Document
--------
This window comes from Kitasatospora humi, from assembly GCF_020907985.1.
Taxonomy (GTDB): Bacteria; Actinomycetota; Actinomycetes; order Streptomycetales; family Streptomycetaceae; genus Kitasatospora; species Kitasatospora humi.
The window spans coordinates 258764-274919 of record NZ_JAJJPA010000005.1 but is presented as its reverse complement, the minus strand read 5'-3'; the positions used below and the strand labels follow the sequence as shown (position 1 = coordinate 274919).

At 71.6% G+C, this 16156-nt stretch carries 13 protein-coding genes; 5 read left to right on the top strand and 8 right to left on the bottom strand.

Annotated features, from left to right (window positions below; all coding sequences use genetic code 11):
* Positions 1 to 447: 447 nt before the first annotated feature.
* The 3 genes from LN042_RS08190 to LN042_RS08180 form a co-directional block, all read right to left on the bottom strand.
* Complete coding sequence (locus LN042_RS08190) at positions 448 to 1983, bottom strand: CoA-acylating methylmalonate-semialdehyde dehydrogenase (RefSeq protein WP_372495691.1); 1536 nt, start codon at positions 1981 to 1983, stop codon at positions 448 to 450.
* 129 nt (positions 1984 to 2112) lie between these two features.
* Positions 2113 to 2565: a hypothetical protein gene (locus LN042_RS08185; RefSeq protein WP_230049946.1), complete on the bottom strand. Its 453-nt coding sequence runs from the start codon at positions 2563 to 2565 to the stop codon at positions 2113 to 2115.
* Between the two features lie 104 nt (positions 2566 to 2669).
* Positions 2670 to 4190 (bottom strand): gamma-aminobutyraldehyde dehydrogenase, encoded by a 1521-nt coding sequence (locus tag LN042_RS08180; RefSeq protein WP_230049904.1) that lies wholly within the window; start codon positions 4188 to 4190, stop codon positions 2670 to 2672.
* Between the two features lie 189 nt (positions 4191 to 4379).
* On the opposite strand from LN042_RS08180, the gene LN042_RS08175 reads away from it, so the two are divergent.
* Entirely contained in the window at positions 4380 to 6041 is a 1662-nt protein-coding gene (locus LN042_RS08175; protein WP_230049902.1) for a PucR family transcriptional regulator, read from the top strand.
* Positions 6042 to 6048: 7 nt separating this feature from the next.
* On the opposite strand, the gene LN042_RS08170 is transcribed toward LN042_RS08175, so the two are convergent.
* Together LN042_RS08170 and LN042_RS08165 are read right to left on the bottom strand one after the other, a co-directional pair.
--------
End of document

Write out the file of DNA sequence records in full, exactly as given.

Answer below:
This window comes from Kitasatospora humi, from assembly GCF_020907985.1.
Taxonomy (GTDB): Bacteria; Actinomycetota; Actinomycetes; order Streptomycetales; family Streptomycetaceae; genus Kitasatospora; species Kitasatospora humi.
The window spans coordinates 258764-274919 of record NZ_JAJJPA010000005.1 but is presented as its reverse complement, the minus strand read 5'-3'; the positions used below and the strand labels follow the sequence as shown (position 1 = coordinate 274919).

At 71.6% G+C, this 16156-nt stretch carries 13 protein-coding genes; 5 read left to right on the top strand and 8 right to left on the bottom strand.

Annotated features, from left to right (window positions below; all coding sequences use genetic code 11):
* Positions 1 to 447: 447 nt before the first annotated feature.
* The 3 genes from LN042_RS08190 to LN042_RS08180 form a co-directional block, all read right to left on the bottom strand.
* Complete coding sequence (locus LN042_RS08190) at positions 448 to 1983, bottom strand: CoA-acylating methylmalonate-semialdehyde dehydrogenase (RefSeq protein WP_372495691.1); 1536 nt, start codon at positions 1981 to 1983, stop codon at positions 448 to 450.
* 129 nt (positions 1984 to 2112) lie between these two features.
* Positions 2113 to 2565: a hypothetical protein gene (locus LN042_RS08185; RefSeq protein WP_230049946.1), complete on the bottom strand. Its 453-nt coding sequence runs from the start codon at positions 2563 to 2565 to the stop codon at positions 2113 to 2115.
* Between the two features lie 104 nt (positions 2566 to 2669).
* Positions 2670 to 4190 (bottom strand): gamma-aminobutyraldehyde dehydrogenase, encoded by a 1521-nt coding sequence (locus tag LN042_RS08180; RefSeq protein WP_230049904.1) that lies wholly within the window; start codon positions 4188 to 4190, stop codon positions 2670 to 2672.
* Between the two features lie 189 nt (positions 4191 to 4379).
* On the opposite strand from LN042_RS08180, the gene LN042_RS08175 reads away from it, so the two are divergent.
* Entirely contained in the window at positions 4380 to 6041 is a 1662-nt protein-coding gene (locus LN042_RS08175; protein WP_230049902.1) for a PucR family transcriptional regulator, read from the top strand.
* Positions 6042 to 6048: 7 nt separating this feature from the next.
* On the opposite strand, the gene LN042_RS08170 is transcribed toward LN042_RS08175, so the two are convergent.
* Together LN042_RS08170 and LN042_RS08165 are read right to left on the bottom strand one after the other, a co-directional pair.